Harvard Law class helps student attorneys to serve their clients better
An asylum applicant from El Salvador who was extorted by gangs back home is reluctant to share those stories in court for fear of retaliation against relatives who stayed behind.
A divorce client who has suffered physical and emotional abuse needs to be informed about filing restraining orders, child support, and alimony.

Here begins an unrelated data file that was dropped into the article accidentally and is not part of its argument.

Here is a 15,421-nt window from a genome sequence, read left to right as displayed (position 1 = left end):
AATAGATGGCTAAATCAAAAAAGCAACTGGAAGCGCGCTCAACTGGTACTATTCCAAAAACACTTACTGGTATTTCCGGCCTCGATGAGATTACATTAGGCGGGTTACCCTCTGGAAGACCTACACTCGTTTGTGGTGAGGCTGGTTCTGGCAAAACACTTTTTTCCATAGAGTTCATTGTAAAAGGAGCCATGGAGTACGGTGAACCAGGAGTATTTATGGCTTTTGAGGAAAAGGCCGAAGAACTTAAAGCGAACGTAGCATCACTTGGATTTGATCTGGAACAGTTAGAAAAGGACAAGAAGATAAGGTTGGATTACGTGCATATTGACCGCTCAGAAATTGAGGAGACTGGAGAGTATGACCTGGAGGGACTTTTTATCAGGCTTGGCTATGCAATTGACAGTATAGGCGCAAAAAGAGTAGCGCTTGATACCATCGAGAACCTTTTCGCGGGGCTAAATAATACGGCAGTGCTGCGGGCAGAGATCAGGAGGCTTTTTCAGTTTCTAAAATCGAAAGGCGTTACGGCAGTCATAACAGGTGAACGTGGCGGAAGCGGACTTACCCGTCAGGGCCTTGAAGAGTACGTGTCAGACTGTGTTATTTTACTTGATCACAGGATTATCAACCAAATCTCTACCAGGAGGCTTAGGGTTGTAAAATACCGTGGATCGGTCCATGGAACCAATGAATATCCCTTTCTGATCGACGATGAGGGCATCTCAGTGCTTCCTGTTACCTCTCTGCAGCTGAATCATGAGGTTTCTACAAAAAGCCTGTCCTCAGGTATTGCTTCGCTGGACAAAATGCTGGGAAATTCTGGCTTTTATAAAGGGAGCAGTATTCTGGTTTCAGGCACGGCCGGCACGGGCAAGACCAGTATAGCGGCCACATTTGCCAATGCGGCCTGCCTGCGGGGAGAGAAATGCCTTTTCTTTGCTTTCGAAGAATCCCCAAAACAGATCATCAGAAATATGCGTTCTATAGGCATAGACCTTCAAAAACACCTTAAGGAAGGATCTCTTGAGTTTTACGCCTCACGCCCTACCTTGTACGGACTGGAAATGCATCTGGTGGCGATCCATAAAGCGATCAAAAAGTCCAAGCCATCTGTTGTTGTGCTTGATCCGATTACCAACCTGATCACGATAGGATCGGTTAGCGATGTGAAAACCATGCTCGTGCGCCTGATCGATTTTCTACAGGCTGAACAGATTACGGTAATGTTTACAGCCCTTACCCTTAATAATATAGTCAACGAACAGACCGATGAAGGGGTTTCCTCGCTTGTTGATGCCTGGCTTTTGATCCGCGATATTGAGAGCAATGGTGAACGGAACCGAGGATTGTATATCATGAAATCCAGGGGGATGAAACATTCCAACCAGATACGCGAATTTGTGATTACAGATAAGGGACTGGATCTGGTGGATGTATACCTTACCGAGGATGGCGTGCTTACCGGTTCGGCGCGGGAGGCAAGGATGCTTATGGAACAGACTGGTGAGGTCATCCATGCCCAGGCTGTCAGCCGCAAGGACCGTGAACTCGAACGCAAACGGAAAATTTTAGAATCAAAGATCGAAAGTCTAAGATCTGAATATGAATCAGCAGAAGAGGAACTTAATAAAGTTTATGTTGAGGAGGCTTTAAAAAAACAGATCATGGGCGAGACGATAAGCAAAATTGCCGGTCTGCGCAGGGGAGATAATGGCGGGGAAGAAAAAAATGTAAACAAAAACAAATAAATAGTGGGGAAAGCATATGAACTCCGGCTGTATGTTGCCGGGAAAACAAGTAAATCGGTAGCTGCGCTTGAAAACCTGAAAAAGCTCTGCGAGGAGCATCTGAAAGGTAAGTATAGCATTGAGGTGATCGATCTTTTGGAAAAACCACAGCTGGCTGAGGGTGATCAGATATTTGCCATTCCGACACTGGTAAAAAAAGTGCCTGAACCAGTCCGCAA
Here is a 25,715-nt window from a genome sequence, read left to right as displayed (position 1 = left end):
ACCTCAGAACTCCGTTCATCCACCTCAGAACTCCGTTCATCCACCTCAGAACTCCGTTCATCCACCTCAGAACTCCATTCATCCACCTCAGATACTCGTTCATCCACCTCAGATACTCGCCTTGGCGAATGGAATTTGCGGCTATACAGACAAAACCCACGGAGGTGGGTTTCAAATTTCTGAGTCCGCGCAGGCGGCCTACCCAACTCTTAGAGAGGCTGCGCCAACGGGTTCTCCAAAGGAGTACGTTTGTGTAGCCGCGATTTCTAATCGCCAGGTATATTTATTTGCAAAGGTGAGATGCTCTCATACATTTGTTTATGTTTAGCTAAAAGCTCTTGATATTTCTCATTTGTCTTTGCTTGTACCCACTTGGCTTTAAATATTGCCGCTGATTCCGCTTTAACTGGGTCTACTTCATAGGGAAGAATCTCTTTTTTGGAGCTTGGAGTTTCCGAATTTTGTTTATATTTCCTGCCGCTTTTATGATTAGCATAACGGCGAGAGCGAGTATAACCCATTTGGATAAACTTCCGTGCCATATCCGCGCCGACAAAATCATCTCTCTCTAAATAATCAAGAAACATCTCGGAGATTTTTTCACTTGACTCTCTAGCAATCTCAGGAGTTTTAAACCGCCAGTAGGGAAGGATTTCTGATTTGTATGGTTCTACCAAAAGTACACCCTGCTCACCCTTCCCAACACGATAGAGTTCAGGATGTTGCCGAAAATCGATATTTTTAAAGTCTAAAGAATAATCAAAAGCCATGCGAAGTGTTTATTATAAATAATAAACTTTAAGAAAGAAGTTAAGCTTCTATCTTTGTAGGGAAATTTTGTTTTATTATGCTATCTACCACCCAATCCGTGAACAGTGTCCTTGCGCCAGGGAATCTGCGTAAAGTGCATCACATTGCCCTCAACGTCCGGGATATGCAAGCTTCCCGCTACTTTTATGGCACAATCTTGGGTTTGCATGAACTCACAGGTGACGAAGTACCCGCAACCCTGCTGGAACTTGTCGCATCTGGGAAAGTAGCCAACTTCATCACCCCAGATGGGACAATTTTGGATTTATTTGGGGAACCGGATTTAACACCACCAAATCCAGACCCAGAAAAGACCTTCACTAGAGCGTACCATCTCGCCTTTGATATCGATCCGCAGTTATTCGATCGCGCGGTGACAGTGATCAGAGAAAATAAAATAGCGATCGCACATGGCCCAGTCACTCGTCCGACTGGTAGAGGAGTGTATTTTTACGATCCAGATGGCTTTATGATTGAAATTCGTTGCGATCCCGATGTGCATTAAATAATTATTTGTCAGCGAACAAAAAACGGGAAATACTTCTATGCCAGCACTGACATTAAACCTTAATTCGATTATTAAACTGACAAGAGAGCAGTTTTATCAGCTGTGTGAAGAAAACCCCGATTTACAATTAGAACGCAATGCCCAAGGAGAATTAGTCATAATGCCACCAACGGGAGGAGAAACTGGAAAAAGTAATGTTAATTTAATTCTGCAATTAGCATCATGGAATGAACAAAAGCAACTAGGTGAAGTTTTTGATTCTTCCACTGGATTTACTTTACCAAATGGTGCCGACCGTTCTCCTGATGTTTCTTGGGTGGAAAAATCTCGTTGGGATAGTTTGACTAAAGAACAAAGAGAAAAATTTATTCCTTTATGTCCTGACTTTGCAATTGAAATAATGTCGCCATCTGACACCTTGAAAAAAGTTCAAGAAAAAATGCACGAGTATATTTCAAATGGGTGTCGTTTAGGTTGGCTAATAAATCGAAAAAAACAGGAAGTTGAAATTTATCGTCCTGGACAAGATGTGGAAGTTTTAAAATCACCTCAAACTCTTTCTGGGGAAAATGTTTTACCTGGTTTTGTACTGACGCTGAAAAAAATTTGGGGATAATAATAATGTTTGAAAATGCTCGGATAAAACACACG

A wage-and-hour plaintiff is afraid of being questioned by a judge about his immigration status because he could be deported.
Those are actual cases that Harvard Law School (HLS) students practiced in a role-playing exercise in a classroom in Wasserstein Hall. The scene could have taken place in any regular law course that uses simulation drills to give students practical experience in interviewing and counseling clients.
But this is not a regular law class.